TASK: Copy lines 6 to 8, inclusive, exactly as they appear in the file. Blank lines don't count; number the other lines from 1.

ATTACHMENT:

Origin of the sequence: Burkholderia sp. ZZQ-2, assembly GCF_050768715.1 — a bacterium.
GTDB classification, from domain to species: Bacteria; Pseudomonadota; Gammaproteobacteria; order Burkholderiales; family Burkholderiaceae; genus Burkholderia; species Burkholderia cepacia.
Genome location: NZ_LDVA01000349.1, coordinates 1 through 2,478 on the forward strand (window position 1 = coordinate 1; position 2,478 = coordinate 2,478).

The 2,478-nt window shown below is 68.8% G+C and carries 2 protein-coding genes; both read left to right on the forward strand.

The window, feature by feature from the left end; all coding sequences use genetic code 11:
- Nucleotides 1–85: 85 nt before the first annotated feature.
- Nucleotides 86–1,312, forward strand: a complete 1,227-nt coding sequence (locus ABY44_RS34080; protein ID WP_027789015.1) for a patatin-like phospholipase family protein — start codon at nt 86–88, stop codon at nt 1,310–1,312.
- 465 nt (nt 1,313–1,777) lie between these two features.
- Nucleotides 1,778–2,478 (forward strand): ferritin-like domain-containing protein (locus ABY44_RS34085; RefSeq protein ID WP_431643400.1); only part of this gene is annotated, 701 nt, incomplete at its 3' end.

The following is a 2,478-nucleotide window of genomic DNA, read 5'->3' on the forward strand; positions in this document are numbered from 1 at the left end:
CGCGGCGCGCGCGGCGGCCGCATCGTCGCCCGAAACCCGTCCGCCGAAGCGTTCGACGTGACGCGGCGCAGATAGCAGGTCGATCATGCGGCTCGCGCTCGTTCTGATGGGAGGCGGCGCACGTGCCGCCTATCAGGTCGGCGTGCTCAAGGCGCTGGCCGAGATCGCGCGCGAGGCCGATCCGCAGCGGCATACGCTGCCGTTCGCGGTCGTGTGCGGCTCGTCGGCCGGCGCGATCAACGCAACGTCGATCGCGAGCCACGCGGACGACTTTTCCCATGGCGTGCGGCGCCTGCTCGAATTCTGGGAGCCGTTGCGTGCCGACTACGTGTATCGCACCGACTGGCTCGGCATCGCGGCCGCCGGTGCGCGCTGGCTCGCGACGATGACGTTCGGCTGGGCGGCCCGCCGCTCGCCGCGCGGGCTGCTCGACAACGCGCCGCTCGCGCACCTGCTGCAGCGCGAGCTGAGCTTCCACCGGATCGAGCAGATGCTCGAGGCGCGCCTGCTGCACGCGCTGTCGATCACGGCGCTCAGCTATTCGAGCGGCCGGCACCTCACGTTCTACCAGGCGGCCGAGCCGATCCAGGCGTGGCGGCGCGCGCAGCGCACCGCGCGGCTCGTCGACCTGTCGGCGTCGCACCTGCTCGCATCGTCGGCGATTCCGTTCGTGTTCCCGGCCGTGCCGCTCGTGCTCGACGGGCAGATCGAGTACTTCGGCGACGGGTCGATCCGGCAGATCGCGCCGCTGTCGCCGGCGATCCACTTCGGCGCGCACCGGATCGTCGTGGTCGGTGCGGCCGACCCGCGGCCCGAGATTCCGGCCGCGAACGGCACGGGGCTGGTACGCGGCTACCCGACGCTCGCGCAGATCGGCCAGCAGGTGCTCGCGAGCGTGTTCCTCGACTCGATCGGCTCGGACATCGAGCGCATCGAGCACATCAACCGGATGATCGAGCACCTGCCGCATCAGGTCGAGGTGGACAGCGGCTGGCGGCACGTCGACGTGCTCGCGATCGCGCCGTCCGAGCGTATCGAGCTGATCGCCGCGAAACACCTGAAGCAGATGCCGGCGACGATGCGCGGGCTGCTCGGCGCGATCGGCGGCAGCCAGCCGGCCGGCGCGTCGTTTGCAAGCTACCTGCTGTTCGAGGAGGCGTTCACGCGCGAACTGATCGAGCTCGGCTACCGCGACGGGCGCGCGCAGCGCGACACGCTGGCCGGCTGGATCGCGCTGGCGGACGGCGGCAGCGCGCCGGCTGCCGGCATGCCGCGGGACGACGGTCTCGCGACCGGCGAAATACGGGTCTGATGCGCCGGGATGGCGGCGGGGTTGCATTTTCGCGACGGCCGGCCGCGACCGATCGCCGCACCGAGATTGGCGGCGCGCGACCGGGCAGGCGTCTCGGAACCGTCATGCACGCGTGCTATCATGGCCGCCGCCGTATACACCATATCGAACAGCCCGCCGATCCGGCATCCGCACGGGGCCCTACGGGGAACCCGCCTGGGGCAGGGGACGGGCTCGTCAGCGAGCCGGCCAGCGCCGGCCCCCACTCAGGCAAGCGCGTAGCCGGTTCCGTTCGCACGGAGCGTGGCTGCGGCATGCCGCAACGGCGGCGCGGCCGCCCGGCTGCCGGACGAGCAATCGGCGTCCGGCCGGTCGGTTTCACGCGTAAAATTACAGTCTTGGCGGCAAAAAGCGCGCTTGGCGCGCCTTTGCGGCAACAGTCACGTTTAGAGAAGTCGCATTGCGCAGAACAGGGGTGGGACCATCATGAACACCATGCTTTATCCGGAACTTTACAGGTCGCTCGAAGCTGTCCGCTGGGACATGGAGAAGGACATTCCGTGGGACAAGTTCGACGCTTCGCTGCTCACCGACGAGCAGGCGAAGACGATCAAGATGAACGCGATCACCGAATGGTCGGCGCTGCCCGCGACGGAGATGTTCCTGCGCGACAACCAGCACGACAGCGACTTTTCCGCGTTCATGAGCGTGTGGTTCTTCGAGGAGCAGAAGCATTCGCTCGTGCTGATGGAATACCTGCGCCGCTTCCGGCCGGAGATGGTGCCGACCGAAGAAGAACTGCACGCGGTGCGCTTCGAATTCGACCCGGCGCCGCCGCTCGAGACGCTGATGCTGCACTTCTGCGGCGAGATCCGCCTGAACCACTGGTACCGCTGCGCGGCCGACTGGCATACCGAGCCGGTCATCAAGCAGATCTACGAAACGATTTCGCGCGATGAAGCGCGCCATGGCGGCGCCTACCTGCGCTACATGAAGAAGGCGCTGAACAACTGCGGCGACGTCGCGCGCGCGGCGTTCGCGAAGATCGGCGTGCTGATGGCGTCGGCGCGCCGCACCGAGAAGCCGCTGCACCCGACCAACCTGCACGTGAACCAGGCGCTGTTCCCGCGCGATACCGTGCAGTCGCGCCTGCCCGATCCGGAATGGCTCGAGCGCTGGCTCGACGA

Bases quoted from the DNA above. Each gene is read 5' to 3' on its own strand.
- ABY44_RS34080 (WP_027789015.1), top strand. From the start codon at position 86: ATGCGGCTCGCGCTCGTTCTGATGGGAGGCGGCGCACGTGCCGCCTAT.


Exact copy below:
- Nucleotides 1–85: 85 nt before the first annotated feature.
- Nucleotides 86–1,312, forward strand: a complete 1,227-nt coding sequence (locus ABY44_RS34080; protein ID WP_027789015.1) for a patatin-like phospholipase family protein — start codon at nt 86–88, stop codon at nt 1,310–1,312.
- 465 nt (nt 1,313–1,777) lie between these two features.